2022 is over. Take a breath.
Investors were eager to ring in the S&P 500 SPX in the stock market’s worst year since 2008.
Down 19.4%, the Dow Jones Industrial Average DJIA,
8.8% and the Nasdaq Composite COMP,
A decrease of 33.1%.
Adding to the pain, the bond market was a disaster, with some segments seeing their biggest annual losses in history, US Treasury prices falling and yields rising.
That offered a rare double whammy for investors who saw portfolios backed by bonds when stocks suffered.
So what now? The change in calendar does not eliminate the factors that led to market losses in 2022, but it gives investors an opportunity to think about how the economy and markets will develop in the year ahead.
It set the pace for 2022 as the Federal Reserve raised interest rates at a historically fast pace in an effort to curb inflation. A return to higher rates – and what could be the end of four decades of falling interest rates? rates — is expected to reverberate in 2023 and beyond.
The Tell: End of 40-year period of low interest rates is a major ‘sea change’ for investors: Howard Marks
The market was denied a seasonal rally heading into the new year by fears that the Fed’s continued efforts would trigger a recession in 2023 that would destroy corporate earnings, even as still-rising inflation indicated it had peaked.
Read: A Santa Claus rally, or lack thereof, sets the stage for the stock market in the first quarter
The interplay between Fed policy, inflation, economic growth and earnings will drive the market in 2023, according to analysts.
“It was a Fed-led market driven by non-transient inflation,” Quincy Krosby, chief global strategist at LPL Financial, said in a telephone interview.
The Fed abandoned the “transitional rhetoric” and began an aggressive campaign to fight inflation. “This has led to a market that is worried about economic growth and whether we’re going into a significant economic recession in 2023,” Crosby said.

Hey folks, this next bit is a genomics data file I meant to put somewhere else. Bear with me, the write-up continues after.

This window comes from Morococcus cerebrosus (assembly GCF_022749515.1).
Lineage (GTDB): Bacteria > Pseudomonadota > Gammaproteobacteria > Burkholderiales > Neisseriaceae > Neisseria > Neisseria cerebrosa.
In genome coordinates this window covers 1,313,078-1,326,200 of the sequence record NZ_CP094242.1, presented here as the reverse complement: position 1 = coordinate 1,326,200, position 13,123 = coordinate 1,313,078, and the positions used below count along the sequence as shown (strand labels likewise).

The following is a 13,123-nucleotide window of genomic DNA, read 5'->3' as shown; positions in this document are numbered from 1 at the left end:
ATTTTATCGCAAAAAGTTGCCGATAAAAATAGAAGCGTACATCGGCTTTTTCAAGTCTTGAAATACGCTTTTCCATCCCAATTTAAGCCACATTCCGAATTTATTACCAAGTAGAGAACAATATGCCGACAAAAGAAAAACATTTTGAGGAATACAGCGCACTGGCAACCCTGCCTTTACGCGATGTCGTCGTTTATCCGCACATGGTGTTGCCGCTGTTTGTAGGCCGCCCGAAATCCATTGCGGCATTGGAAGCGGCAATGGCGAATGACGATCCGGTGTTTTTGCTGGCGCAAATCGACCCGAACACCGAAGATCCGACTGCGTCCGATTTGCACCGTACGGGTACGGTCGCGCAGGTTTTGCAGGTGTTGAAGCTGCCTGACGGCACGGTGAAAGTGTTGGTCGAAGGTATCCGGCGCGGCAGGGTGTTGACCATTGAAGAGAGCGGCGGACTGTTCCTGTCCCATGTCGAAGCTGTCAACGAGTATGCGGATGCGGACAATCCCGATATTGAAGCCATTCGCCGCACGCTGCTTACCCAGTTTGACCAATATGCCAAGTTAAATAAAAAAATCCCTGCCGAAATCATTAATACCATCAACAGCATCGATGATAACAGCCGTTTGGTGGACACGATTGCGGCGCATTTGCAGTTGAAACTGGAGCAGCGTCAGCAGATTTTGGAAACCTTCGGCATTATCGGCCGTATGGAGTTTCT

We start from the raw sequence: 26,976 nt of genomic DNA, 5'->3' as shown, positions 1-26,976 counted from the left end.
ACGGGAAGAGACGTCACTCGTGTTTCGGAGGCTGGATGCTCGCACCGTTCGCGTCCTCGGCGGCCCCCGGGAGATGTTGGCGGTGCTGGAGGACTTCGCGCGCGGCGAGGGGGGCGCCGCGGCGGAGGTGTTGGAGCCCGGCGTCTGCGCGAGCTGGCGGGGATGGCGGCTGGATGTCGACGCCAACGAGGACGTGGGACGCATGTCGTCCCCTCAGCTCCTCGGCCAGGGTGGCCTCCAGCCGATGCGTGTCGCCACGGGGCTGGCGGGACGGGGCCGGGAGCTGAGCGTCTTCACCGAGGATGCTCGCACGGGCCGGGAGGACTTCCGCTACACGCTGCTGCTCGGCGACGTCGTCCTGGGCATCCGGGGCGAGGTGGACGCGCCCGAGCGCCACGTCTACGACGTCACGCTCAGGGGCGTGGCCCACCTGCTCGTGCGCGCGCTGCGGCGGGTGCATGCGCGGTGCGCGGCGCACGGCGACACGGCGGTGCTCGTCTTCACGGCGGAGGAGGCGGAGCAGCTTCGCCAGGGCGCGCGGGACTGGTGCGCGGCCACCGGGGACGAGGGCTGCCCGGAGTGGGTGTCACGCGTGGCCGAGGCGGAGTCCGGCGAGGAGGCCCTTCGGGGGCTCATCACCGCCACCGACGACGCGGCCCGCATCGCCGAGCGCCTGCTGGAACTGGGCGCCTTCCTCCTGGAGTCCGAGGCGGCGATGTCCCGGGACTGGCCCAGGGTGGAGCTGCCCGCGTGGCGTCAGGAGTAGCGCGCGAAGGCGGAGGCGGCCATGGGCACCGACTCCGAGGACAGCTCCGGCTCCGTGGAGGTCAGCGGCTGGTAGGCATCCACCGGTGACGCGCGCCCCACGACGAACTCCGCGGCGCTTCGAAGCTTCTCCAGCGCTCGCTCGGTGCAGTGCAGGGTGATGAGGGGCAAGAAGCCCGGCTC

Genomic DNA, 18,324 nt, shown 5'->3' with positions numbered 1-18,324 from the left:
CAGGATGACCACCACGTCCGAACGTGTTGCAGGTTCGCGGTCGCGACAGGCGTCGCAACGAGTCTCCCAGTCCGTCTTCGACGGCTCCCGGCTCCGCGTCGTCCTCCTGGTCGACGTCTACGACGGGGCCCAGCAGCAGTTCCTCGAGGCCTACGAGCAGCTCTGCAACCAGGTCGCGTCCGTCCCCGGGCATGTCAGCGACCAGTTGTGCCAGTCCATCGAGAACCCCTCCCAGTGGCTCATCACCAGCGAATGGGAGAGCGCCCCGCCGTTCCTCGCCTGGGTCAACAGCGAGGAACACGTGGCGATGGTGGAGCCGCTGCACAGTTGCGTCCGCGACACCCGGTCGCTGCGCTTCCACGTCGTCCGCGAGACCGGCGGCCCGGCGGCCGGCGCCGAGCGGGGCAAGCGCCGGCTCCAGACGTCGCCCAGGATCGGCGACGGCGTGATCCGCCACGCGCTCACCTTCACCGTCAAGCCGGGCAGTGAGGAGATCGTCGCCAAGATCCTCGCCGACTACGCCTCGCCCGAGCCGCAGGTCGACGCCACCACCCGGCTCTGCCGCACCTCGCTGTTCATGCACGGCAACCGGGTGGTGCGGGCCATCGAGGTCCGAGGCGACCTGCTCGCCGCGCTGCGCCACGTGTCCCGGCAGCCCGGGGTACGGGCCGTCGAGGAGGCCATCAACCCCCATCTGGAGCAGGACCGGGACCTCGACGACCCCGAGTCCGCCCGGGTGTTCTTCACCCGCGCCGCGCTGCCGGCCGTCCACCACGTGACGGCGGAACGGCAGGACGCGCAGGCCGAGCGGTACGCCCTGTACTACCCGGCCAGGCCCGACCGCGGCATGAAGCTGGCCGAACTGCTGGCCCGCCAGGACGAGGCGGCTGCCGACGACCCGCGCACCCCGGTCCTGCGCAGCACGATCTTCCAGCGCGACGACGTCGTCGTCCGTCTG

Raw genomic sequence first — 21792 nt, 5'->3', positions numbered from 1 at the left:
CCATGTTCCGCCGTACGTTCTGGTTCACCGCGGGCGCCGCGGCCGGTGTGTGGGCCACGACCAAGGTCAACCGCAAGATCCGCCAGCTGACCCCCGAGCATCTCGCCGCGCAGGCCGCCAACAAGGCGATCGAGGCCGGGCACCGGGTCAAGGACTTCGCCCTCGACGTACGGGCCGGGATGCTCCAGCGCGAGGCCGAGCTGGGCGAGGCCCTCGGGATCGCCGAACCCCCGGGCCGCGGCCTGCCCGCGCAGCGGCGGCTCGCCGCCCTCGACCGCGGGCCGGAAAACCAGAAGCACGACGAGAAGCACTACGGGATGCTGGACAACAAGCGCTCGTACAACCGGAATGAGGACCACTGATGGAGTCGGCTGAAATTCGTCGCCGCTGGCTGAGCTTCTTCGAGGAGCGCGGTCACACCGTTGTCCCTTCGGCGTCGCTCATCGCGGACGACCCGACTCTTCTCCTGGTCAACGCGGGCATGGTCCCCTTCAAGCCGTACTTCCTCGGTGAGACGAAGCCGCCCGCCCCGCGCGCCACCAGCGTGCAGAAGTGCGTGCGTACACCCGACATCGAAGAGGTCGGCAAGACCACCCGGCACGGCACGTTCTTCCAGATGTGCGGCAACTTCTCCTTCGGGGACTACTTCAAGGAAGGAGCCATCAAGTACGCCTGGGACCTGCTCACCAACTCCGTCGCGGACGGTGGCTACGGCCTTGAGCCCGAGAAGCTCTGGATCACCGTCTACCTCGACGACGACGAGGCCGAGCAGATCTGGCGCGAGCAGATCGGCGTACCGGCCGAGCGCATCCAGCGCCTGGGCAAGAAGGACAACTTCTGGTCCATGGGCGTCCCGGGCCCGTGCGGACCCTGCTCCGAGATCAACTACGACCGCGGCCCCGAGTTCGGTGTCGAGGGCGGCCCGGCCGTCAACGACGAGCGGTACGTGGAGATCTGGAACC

Analysts say investors may find some optimism in signs that inflation has peaked.
“The days of below 2% CPI that we enjoyed from 08-20 are probably long gone. But inflation may fall enough (to 3%-4%) for the Fed to think it’s essentially on track (although it won’t say so directly since the target is still 2%, but for all intents and purposes we’ll see serious inflation starting in 2023 can come out without a problem,” said Tom Essaye, president of Sevens Report Research, on Friday.
Skeptics doubt that the slowdown in inflation will be enough to keep the Fed from raising interest rates above 5% and keeping it there for some time.
Hedge fund titan David Tepper said in an interview with CNBC in December that he is “short” on the stock market “because I have a lot of…no matter what the central banks tell me, the upside/downside doesn’t make sense to me.” they will.”
To see: Fed officials are reinforcing a tough message of slowing inflation with higher interest rates
Fears of recession
So far, the steady job market has optimists — and Fed officials — arguing that the economy can avoid a so-called hard downturn as monetary policy continues to tighten.
Also read: 3 recession scenarios await stock market investors in 2023
However, investors “expect an economic downturn to materialize in early 2023, evidenced by three-quarters of the S&P 500’s projected decline in returns and persistent defense sector trends,” CFRA chief investment strategist Sam Stovall said in a statement Wednesday. “The severity of the recession remains in question. We expect it to be moderate.”
The bear market for the S&P 500 dates back to Jan. 3, 2022, when it closed at a record high before beginning its slide. It ended with an annual loss of 19.4%.
“The average bear market since World War II has lasted 14 months and resulted in a 35.7% decline from the previous high,” Glenmede analysts said in a December note.
“About 12 months and 20%, the current bear market appears to be about 2/3 of the way through a typical bear market decline. The current market is following a similar trajectory to the average historical bear market so far,” they wrote. “Based on past trends, on average, bear markets go down until a recession ends, not until a recession begins.”
Related: How long will stocks last in a bear market? Wells Fargo Institute says it depends on whether a recession occurs